No, I’m not referring to the black pills or capsules filled with amphetamines, although there are times when I think Bill might benefit from a little speed. Kidding, of course… He’s just chronically tired, because he doesn’t sleep soundly.
I’m actually referring to the book, Black Beauty, by Anna Sewell. It was one of my favorite books when I was a child. In those days, I was certifiably horse crazy. My sisters had passed down several copies of the 1877 novel, which was English author Anna Sewell’s only book. I read it countless times when I was growing up. Curiously, Bill was never exposed to this children’s literature staple. He says it’s because he was reading “adult” books when he was a child. I would say that although Black Beauty is a supposed children’s book, there is much value in it for adults, too. Not only is it a good reminder that animals are sentient beings with thoughts and feelings, but there’s also a lot of wisdom in it that is surprisingly timely today.
Anna Sewell spent several years writing Black Beauty, as she was an invalid who was very ill during the last years of her life. Anna was not able to stand or walk for very long distances, owing to an accident she had when she was 14 that injured both of her ankles. She relied on horse drawn carriages to get around, which caused her to love and respect horses very much. Sadly, Anna died at age 57, only five months after her book was published. She did, however, live long enough to see its initial success. Black Beauty is now one of the most popular and best-selling books of all time. And yet, Bill hasn’t even seen any of the movies, or the 70s British television show. I used to love watching Black Beauty on Nickelodeon in the 80s, when I was a pre-teen.
I don’t remember what prompted me to buy a Kindle version of Black Beauty last night and start reading it to Bill. I knew that more than once, I had told him he needed to read the book. He kept expressing interest whenever I mentioned it, but never got around to taking my suggestion. He was always too sleepy!
I finally took it upon myself to read it to him, so I knew he was exposed to the story. Sure enough, he was very quickly hooked. Black Beauty is a very engaging book, even for men in their late 50s. Bill loves animals, and this is a book that isn’t just about horses, but also other creatures. It’s a plea against cruelty, and a reminder that religion doesn’t necessarily determine someone’s value as a person. For instance, this morning, I read this in the final paragraph of Chapter 13:
“Your master never taught you a truer thing,” said John; “there is no religion without love, and people may talk as much as they like about their religion, but if it does not teach them to be good and kind to man and beast it is all a sham—all a sham, James, and it won’t stand when things come to be turned inside out.”
Sewell, Anna. Black Beauty (p. 46). True Sign Publishing House. Kindle Edition.
As I read that, all I could think was that it was such a timely quote, given how things are today, in 2022. Anna Sewell was definitely a wise and intelligent woman, ahead of her time. I think about all of the so-called religious people– especially certain “Christians”– who claim a moral high ground because of their religious beliefs. And yet some of those people are the biggest liars, social climbers, and hypocrites ever! Give me a kindhearted atheist, any day.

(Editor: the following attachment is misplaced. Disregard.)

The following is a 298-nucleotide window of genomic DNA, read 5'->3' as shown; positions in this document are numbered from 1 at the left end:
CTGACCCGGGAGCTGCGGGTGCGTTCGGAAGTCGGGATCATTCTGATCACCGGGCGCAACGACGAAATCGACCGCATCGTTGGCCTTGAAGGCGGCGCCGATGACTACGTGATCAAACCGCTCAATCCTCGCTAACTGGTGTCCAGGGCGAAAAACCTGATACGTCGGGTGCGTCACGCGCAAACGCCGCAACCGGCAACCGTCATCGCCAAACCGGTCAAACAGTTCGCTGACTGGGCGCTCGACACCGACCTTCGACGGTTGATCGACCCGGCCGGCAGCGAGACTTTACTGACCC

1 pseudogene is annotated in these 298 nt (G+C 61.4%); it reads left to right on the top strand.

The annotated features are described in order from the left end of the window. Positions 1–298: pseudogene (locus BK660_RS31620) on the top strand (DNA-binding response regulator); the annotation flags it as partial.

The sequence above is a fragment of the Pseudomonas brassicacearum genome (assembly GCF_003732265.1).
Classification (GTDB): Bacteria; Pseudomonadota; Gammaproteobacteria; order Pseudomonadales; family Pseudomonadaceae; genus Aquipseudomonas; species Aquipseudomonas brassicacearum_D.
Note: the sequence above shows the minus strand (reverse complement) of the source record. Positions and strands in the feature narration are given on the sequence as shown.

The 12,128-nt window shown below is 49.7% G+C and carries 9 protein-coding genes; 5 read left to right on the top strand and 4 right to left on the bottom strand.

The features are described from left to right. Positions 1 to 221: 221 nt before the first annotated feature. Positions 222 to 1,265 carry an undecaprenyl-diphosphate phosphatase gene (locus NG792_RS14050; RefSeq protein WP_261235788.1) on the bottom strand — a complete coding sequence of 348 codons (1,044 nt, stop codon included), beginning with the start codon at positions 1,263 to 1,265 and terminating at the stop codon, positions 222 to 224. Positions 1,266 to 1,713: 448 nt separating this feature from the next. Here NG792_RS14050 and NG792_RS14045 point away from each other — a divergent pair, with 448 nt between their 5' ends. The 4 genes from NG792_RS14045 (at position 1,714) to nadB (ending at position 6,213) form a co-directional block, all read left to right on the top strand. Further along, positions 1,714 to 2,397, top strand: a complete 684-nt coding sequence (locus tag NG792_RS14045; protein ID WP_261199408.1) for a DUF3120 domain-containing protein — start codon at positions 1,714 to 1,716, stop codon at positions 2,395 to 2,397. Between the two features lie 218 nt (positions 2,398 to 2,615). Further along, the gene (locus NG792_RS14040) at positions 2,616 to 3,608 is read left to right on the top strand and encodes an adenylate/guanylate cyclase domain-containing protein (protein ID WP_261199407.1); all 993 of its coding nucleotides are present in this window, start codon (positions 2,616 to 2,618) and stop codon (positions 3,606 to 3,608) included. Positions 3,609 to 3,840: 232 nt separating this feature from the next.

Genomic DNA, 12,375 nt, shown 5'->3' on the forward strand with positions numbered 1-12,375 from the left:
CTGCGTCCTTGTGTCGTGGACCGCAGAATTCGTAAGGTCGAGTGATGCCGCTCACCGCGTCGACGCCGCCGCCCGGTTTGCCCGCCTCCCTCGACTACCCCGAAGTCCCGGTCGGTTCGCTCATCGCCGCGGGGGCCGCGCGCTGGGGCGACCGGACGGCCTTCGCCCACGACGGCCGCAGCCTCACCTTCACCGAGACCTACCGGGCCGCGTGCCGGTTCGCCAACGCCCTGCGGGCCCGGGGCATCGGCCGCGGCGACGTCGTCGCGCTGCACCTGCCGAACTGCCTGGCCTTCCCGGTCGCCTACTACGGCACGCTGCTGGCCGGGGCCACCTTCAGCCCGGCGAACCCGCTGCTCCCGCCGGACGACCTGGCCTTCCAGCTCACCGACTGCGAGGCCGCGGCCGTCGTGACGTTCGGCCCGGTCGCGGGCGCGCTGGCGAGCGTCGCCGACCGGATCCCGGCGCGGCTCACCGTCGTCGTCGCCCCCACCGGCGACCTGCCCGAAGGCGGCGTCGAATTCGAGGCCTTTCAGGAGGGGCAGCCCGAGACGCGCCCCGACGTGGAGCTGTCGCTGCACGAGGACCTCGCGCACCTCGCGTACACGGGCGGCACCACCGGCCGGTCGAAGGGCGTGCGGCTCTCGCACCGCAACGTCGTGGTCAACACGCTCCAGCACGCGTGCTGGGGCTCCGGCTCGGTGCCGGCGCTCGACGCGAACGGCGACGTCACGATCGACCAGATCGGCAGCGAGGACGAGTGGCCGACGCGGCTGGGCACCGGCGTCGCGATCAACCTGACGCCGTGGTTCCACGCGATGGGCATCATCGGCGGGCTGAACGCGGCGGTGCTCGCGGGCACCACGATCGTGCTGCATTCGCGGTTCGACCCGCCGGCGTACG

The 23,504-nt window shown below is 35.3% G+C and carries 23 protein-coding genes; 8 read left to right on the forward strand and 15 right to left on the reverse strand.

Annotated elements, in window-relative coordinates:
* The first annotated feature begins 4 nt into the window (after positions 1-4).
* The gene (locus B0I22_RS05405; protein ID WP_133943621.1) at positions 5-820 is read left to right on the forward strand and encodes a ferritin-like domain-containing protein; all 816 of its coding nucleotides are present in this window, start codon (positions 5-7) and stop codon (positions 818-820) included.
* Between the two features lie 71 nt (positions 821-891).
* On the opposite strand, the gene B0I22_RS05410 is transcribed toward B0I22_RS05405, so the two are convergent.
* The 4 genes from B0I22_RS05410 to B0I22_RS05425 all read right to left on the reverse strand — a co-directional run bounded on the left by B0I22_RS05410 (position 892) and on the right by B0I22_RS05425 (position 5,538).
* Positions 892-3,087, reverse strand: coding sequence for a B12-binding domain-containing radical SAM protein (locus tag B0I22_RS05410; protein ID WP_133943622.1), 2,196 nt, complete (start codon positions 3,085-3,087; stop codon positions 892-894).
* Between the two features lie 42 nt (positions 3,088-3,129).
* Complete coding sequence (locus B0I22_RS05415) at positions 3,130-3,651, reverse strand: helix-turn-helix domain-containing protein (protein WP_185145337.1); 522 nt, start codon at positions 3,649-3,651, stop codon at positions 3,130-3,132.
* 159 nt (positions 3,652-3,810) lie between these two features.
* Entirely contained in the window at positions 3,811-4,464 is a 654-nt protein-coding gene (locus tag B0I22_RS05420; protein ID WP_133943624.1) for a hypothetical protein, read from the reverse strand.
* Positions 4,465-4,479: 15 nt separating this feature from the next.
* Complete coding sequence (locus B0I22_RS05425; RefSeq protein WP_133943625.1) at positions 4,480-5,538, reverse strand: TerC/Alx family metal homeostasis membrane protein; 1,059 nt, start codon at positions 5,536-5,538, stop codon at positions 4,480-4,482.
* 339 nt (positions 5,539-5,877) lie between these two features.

Anna Sewell hadn’t meant for her book to be for children. She had wanted to increase awareness of animal welfare and promote kindness and sympathy, particularly toward horses, but likely also toward everyone and everything that lives. She even expressed consideration for flies in her book, as she wrote a story about a mean spirited boy named Bill who was cruel to his pony, and was once caught pulling the wings off of flies in a window sill. God knows, I’ve killed some flies in my day, but I don’t torture them. Hell, the other day, a bee landed in my beer and I helped the poor drunken fellow out to recover. Of course, it’s illegal to kill bees in Germany, anyway.
We’re already up to chapter 14. I’m determined to introduce Bill to this story, once and for all. I don’t think he’ll be sorry. I feel lucky to have such a patient and kind husband, who doesn’t mind indulging my idiosyncrasies and letting me read to him. The chapters are pretty short, which is a nice thing. It makes it easier to stop. I have read this book so many times, yet it never gets old. It truly is a great story. In its day, it helped change people’s attitudes about animals and how they are treated. Sewell’s commentary about “bearing reins”, which were used to force horses to keep their heads high, even led to their use being banned in the United Kingdom and the United States.
Besides reading books from the 19th century, we might also venture out today, since I’m not contagious anymore. I do still have a slight cough, but cold weather will be upon us before we know it. What I’d really like to do is find a nice hike to a waterfall, like we did when we lived near Stuttgart. Unfortunately, I don’t think we have too many near us. On the other hand, we didn’t really have any near us down in BW, either. We were just more willing to go out, because there wasn’t a pandemic going on. Germany’s rules have loosened a lot, but we’ve kind of lost the desire to go out as much anymore. And now, I can’t see COVID as an abstract threat, because I just got over it myself.
I’m also still working on reading Revenge, but I expect to be done with that book very soon. I look forward to dishing. In the meantime, below is a link to the abridged Kindle version of Black Beauty I’m reading. It’s only 60 cents! If you purchase it through the below link, I will get a pittance in commissions from Amazon. 😉